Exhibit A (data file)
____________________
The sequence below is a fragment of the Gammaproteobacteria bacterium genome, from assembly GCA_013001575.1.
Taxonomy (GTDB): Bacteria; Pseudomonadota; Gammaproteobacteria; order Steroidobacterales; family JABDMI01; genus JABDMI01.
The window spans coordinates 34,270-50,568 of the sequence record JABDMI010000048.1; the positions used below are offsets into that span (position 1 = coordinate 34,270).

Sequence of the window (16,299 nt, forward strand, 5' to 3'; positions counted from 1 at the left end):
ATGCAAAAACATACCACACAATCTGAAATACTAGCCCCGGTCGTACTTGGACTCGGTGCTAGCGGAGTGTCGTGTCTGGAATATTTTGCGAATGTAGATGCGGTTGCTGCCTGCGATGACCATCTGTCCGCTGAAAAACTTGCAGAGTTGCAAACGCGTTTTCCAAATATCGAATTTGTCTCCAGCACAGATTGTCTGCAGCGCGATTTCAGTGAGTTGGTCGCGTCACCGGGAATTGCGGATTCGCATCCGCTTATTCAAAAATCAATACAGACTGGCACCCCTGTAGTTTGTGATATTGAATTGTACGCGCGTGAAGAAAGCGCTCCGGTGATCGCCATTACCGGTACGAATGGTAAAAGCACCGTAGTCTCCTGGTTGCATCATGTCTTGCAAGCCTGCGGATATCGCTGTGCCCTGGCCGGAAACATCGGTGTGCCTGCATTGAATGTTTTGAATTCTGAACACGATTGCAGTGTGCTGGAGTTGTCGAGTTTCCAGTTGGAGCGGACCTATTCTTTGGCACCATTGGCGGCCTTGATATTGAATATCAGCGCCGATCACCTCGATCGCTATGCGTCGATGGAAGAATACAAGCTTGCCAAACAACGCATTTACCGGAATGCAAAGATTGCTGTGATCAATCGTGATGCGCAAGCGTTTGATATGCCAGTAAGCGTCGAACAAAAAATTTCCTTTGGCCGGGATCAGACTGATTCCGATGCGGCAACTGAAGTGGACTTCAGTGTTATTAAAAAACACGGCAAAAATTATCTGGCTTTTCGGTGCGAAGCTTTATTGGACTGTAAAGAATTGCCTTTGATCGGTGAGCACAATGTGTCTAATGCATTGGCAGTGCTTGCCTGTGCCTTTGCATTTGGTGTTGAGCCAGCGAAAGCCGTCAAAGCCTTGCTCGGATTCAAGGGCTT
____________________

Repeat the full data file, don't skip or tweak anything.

The sequence below is a fragment of the Gammaproteobacteria bacterium genome, from assembly GCA_013001575.1.
Taxonomy (GTDB): Bacteria; Pseudomonadota; Gammaproteobacteria; order Steroidobacterales; family JABDMI01; genus JABDMI01.
The window spans coordinates 34,270-50,568 of the sequence record JABDMI010000048.1; the positions used below are offsets into that span (position 1 = coordinate 34,270).

Sequence of the window (16,299 nt, forward strand, 5' to 3'; positions counted from 1 at the left end):
ATGCAAAAACATACCACACAATCTGAAATACTAGCCCCGGTCGTACTTGGACTCGGTGCTAGCGGAGTGTCGTGTCTGGAATATTTTGCGAATGTAGATGCGGTTGCTGCCTGCGATGACCATCTGTCCGCTGAAAAACTTGCAGAGTTGCAAACGCGTTTTCCAAATATCGAATTTGTCTCCAGCACAGATTGTCTGCAGCGCGATTTCAGTGAGTTGGTCGCGTCACCGGGAATTGCGGATTCGCATCCGCTTATTCAAAAATCAATACAGACTGGCACCCCTGTAGTTTGTGATATTGAATTGTACGCGCGTGAAGAAAGCGCTCCGGTGATCGCCATTACCGGTACGAATGGTAAAAGCACCGTAGTCTCCTGGTTGCATCATGTCTTGCAAGCCTGCGGATATCGCTGTGCCCTGGCCGGAAACATCGGTGTGCCTGCATTGAATGTTTTGAATTCTGAACACGATTGCAGTGTGCTGGAGTTGTCGAGTTTCCAGTTGGAGCGGACCTATTCTTTGGCACCATTGGCGGCCTTGATATTGAATATCAGCGCCGATCACCTCGATCGCTATGCGTCGATGGAAGAATACAAGCTTGCCAAACAACGCATTTACCGGAATGCAAAGATTGCTGTGATCAATCGTGATGCGCAAGCGTTTGATATGCCAGTAAGCGTCGAACAAAAAATTTCCTTTGGCCGGGATCAGACTGATTCCGATGCGGCAACTGAAGTGGACTTCAGTGTTATTAAAAAACACGGCAAAAATTATCTGGCTTTTCGGTGCGAAGCTTTATTGGACTGTAAAGAATTGCCTTTGATCGGTGAGCACAATGTGTCTAATGCATTGGCAGTGCTTGCCTGTGCCTTTGCATTTGGTGTTGAGCCAGCGAAAGCCGTCAAAGCCTTGCTCGGATTCAAGGGCTT